# 4.1: Addition and Scalar Multiplication in Rⁿ

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A simple but important property of $$n$$-vectors is that we can $$\textit {add}$$ $$n$$-vectors and $$\textit {multiply}$$ $$n$$-vectors by a scalar:

Definition

Given two $$n$$-vectors $$a$$ and $$b$$ whose components are given by

$$a=\begin{pmatrix}a^{1} \\ \vdots \\ a^{n}\end{pmatrix} ~and ~b=\begin{pmatrix}b^{1} \\ \vdots \\ b^{n}\end{pmatrix}$$ their $$\textit{sum}$$ is

$$a+b := \begin{pmatrix} a^1+b^1 \\ \vdots \\ a^n+b^n\end{pmatrix}\, .$$

Given a scalar $$\lambda$$, the $$\textit{scalar multiple}$$

$$\lambda a := \begin{pmatrix}\lambda a^{1} \\ \vdots \\ \lambda a^{n}\end{pmatrix}\, .\]$$a+b= \begin{pmatrix}5\\5\\5\\5\end{pmatrix} and 3a - 2b= \begin{pmatrix}-5\\0\\5\\10\end{pmatrix}\, .\]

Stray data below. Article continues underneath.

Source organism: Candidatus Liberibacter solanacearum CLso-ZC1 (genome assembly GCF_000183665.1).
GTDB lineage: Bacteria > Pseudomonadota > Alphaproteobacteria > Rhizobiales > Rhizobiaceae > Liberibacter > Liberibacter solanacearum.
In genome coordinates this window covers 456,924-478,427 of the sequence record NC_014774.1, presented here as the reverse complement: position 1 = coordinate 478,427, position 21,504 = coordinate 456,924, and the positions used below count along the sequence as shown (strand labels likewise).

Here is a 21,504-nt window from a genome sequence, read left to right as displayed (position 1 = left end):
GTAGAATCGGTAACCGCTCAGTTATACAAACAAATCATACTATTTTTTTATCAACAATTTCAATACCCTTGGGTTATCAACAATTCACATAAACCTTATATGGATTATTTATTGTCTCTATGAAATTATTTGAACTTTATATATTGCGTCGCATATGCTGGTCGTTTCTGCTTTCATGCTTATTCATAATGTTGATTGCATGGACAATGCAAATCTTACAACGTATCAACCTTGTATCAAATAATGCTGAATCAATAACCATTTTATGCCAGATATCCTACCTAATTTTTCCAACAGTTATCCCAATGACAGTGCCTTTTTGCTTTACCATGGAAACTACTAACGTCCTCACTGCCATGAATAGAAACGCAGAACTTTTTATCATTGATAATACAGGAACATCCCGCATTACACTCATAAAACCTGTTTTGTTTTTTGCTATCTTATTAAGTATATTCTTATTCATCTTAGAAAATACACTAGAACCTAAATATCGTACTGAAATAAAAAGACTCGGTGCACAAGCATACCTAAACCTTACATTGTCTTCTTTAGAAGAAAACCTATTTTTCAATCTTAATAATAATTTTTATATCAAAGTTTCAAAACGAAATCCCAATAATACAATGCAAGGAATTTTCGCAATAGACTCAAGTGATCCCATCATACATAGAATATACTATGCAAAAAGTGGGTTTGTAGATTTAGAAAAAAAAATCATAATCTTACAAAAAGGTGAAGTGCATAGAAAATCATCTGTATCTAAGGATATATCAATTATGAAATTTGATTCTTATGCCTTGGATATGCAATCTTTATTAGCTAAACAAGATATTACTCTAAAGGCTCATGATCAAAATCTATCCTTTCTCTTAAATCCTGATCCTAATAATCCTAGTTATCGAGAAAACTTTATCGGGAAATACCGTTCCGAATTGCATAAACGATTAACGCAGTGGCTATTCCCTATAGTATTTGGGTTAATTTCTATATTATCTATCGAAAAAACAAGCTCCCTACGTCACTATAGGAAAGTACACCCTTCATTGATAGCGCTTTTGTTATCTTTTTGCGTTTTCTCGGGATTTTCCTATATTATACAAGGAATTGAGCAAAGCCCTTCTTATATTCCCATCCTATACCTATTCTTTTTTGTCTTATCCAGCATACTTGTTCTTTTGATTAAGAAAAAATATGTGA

A special vector is the $$\textit{zero vector}$$. All of its components are zero:

0=\begin{pmatrix}0\\ \vdots \\ 0\end{pmatrix}\, .\]

In Euclidean geometry---the study of $$\mathbb{R}^{n}$$ with lengths and angles defined as in section 4.3---$$n$$-vectors are used to label points $$P$$ and the zero vector labels the origin $$O$$. In this sense, the zero vector is the only one with zero magnitude, and the only one which points in no particular direction.

## Contributor

This page titled 4.1: Addition and Scalar Multiplication in Rⁿ is shared under a not declared license and was authored, remixed, and/or curated by David Cherney, Tom Denton, & Andrew Waldron.